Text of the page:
The next day the plotters wait for Armand. He finally comes in. He tells the men that he has seen Jean and she will intervene on their behalf with King Louis. The men reject this idea and say they will go by themselves and carry out the deed.

The King, Jeanne and others are outside playing Blind Manís Buff. The potential assassins tell Choiseul that they want to see the King. Choiseul tells them that the King cannot be disturbed.

Outside playing, the King suddenly faints. The men pick him up and carry him inside. The last one to come up the stairs is Jeanne. Paillet sees Jeanne and tells his colleagues that this is Madam Du Barry. Jeanne also spotted Paillet and she shouts for the guards to arrest Paillet. The man is put under arrest and thrown in jail.

The King has smallpox!

Learning that Jeanne had Paillet arrested, Armand is very upset with her.

The King asks Lebel to get Madam Du Barry for him. He says: "Jeanne can make me well!" Lebel is a bit hesitant, but the King keeps insisting. Just then the priests come in to visit the King. This makes the King angry. He calls them "croakers" and tells them to get out. Then he dies.

Choiseul now tells Jeanne that she can go in to see the King. She finds the king dead. Now she has no one to protect her against Choiseul. And Choiseul moves against her quickly. He reads her a decree saying that she must leave Paris, but must remain in seclusion within fifty miles of the city. He finishes with: "You will go at once!" As she leaves, she grabs onto the kingís casket as the pallbearers are moving it. Choiseul forces her to let go and get out.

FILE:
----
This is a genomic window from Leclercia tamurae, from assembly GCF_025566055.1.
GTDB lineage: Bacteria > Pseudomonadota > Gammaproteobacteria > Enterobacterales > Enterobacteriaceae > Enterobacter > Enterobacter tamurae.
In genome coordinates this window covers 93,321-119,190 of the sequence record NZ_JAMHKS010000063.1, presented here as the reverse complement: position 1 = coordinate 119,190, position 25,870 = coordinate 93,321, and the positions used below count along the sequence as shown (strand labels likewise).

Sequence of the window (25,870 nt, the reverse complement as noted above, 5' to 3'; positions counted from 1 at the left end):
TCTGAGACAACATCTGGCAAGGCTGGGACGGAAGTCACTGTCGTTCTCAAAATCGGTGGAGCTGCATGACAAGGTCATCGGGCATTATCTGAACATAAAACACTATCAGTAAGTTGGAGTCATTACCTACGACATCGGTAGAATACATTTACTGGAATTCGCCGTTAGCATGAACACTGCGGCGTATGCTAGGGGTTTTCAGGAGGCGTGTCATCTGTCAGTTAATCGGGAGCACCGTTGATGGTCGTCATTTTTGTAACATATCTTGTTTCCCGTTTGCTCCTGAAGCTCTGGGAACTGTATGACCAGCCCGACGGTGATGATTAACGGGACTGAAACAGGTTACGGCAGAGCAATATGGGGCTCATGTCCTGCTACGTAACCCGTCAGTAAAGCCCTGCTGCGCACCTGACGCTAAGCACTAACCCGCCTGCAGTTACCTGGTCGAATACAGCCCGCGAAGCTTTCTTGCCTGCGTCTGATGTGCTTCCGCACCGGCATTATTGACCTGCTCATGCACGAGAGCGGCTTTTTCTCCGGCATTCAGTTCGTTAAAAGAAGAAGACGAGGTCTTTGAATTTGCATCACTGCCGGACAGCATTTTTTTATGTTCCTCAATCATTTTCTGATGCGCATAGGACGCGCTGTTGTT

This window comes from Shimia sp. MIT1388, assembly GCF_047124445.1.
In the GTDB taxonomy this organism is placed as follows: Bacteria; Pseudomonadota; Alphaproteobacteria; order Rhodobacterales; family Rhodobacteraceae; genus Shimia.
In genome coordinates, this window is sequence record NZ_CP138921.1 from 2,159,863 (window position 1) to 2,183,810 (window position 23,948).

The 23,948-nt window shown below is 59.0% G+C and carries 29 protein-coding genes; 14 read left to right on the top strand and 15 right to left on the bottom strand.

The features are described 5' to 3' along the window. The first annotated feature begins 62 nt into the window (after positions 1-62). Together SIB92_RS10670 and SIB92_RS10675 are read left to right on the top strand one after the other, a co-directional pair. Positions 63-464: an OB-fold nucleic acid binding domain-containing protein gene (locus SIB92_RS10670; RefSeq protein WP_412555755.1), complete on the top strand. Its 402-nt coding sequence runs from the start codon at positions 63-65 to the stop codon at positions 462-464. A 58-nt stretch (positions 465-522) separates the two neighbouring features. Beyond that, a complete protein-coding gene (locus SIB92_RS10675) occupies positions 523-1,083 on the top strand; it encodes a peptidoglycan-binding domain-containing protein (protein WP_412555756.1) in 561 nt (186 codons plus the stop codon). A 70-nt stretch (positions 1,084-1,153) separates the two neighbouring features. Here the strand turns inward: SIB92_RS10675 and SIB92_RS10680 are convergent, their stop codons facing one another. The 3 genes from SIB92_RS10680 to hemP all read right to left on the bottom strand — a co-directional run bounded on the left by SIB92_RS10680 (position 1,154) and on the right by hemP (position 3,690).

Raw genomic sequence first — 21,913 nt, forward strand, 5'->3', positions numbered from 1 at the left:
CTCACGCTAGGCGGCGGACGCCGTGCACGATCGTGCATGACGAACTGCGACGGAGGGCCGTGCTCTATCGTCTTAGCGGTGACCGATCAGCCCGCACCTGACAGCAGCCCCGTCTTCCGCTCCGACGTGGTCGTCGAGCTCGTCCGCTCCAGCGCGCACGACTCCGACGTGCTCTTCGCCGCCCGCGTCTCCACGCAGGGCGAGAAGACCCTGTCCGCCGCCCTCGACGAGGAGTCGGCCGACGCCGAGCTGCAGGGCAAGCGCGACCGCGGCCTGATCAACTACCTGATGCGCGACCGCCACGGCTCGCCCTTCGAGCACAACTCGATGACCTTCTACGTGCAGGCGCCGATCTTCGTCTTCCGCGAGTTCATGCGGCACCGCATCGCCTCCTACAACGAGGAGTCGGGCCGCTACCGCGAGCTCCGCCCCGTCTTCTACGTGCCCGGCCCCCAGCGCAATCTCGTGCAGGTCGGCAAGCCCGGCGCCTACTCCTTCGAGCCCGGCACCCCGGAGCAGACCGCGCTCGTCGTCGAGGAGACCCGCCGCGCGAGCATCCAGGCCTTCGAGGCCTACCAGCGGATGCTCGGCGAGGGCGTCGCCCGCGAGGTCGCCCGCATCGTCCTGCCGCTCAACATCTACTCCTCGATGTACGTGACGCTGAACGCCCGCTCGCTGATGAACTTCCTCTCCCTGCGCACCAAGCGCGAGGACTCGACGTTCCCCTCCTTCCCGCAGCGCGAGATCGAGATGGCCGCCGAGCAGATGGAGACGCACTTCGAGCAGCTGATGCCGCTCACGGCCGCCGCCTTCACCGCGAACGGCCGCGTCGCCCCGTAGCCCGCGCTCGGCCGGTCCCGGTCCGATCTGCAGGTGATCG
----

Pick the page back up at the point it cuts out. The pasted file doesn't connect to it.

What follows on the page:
Pailletís little family in now in dire straits. The rebellion against the aristocracy begins. A mob hangs a nobleman in the streets. The mobs loot buildings, put up barricades and fight off soldiers. The mobs become huge.

Armand tells some of his people that they must save Paillet! So itís off to the Bastille prison! Thousands of people descend on the prison and swarm inside. Armand and those with him free Paillet.

King Louis XVI (son of Louis XV) and Marie Antoinette are arrested by the people. "Mob rule wreaked bloody vengeance."

Choiseul is arrested. Zamar tells the Revolutionary Tribunal where they can find Madame Du Barry. Paillet arrests her. Jeanne goes up before judge Armand. Everyone demands her execution saying she is the wickedest woman in all of France. Armand hesitates but then says: "She dies!" Jeanne begs for mercy from Armand, but his answer is no.

Later Armand changes his mind. He visits her in her cell. She faints into his arms and he holds her tight. When she has recovered, he tells her that he has come to save her. But just then Paillet and others come to take Jeanne to be executed. Finding the two of them together and Armand protecting her, Paillet shoots Armand and takes Jeanne away. A little later Armand dies.

Jeanne is taken down to her place of execution. They strap her to a board to be put in place on the guillotine so the blade will cut off her head without creating too much of a mess.

 

For a movie made in 1919 the film was good.  The plot was somewhat complex and not boring.  It also show the internal politics in a King's court that goes on all the time as the players jockey for more money, prestige and power.  The men and women all looked a bit strange to me in this film that as of 2009 is 90 years old.  Pola Negri did not look like our modern heroines.  She looked older and quite a bit heavier than our modern Hollywood thin heroines.  It was also interesting reading the dialogue.  There was a great deal of phrasing that we don't use much, if at all, any more.

Patrick Louis Cooney, Ph. D.